Monday, February 22, 2010
Not Just Go-Karts and Putt-Putt
There is a running joke that I have with my brother about going hiking anywhere within 100 miles of Gatlinburg, TN and that's that he's just going down to play Putt-Putt, ride Go-Karts and get 3 for 1 deals on Cowboy boots, the kind of thing most Red Necks do in Gatlinburg. I do this because I'm a mean older brother who likes to make my younger brother feel small and unaccomplished so that I can feel better about myself. Well for last weekend's trip we had to drive right through the famous G-burg in route to our planned destination of Black Balsam Knob, North Carolina.
In order to get to our destination and carry out our itinerary it required using a good chunk of the Blue Ridge Parkway, a road that was questionable due to the 36 inches of snow that some of the higher elevations had gotten recently. There is a number you can call to see if roads in certain areas are open or not and Aaron claims that the recording said the Parkway was open, but when we got down there it was closed and didn't look like anyone had attempted to remove a flake of snow. So we called the local sheriff's office and they confirmed, "don't expect that area to be open for another month"... So we pulled into a parking lot to throw together a new plan. The first night we found what we thought would be a decent little overnight hike down by Fontana lake and up to see some waterfalls and other bull.
My dad about to sneeze mid picture
A little scope: That icicle in the middle is close to 20 ft long
Well, we got to the trail head and it turned out to be much less extreme than we had hoped for, with a school bus full of 3rd graders, a big church group and a couple pushing a baby stroller down the first part of the trail. Aaron was pissed, I just laughed at how pissed he was. To be fair, the most touristy part of the trail was just a waterfall that was 0.2 miles from the parking lot and that's where everyone was heading, except us. We hiked as far away from the Billy Madison Field Trip and found a decent little place to camp while we adjusted our plans. We decided on a trip up Mt. LeConte, one of the highest points east of the Mississippi. We had heard the trail was impassable due to snow drifts, but we figured that might make it more fun.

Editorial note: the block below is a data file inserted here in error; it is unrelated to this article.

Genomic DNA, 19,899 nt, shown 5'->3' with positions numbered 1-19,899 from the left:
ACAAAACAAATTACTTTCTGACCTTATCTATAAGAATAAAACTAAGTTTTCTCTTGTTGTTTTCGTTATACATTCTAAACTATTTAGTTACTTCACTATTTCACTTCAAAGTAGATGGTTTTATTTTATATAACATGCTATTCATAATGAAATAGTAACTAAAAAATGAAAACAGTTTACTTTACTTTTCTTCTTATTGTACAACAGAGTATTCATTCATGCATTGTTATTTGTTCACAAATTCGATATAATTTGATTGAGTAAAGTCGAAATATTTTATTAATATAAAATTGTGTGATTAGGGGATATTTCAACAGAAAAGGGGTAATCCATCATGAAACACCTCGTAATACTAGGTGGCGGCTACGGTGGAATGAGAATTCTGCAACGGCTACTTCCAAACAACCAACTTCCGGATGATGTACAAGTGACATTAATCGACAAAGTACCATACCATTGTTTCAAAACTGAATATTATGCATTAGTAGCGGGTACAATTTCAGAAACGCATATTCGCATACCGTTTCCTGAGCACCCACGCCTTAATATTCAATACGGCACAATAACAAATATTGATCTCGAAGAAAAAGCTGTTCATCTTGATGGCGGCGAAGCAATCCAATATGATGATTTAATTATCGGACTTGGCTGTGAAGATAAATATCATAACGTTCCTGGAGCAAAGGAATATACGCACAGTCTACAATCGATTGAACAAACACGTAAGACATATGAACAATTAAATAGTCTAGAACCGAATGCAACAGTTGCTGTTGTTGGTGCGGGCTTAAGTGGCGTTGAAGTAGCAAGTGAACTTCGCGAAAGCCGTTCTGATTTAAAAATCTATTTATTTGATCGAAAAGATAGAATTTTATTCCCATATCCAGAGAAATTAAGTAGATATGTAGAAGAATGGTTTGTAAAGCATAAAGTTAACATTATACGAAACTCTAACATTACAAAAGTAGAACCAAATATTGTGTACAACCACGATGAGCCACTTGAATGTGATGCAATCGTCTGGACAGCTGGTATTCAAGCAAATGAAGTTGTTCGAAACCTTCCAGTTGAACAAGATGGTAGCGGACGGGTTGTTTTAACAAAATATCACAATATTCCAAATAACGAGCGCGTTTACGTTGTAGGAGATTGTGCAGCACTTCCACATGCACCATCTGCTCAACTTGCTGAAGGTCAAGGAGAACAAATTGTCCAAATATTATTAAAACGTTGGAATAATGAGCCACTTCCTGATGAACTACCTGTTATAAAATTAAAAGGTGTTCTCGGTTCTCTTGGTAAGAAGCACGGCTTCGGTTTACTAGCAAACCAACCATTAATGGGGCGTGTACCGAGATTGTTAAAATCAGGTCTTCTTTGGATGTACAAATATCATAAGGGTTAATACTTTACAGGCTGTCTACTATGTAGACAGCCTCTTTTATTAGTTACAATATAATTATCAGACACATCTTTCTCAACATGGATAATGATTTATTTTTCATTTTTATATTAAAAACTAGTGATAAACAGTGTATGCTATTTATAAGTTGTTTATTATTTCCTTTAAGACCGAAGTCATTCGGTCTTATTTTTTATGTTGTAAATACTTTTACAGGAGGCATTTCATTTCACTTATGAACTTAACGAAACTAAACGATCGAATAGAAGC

The best part about camping this time of year is how much sleep you get. You go to bed pretty much when the sun goes down and get up when the sun comes up. This time of year that means near 12 hours of sleep and that is awesome. So we hiked out first thing in the AM and drove an hour to the LeConte trail head. The hike to the top was around 6 miles with three thousand feet of elevation gain. The trail wasn't too hard or technical for most of the first half, but the snow did add a few slippery situations. The real action took place in the last mile or so of the climb. This was the area where it had been impassable earlier in the week.
We weren't the first people to hike to the top since the snow, but it was definitely less traveled once we got higher up. The trail got really narrow and with that much snow you couldn't tell if what you were standing on was actually supported by the mountain, or something that was ready to break loose and send you bouncing down the mountain to your death. Tight. We just tried to step where other had proven to be safe places and we were alright. There were a few situations where we were looking 6 inches to our left and there was a good 200 feet straight down. That added a little spice to all the Go-Karts and Putt-Putting.
We "summited" in just enough time to cook dinner and watch the sunset. Then it was off to hang our packs and food away from the bears and be in bed by 7. The night was damn cold at around 10 degrees for the low, but we all survived. The next morning we went to see the sunrise and started the slippery trip back down to the car. We all had a few little slips on the ice coming down, but nothing too serious. There was one spot where we took turns baseball sliding about 20ft down this slope that was too steep to walk. As we were almost back to the car, we passed a group of German tourist who smelled like Cool Water cologne and they asked "Vas it vorth it?" Oh yes, German's, It was "vorth" it.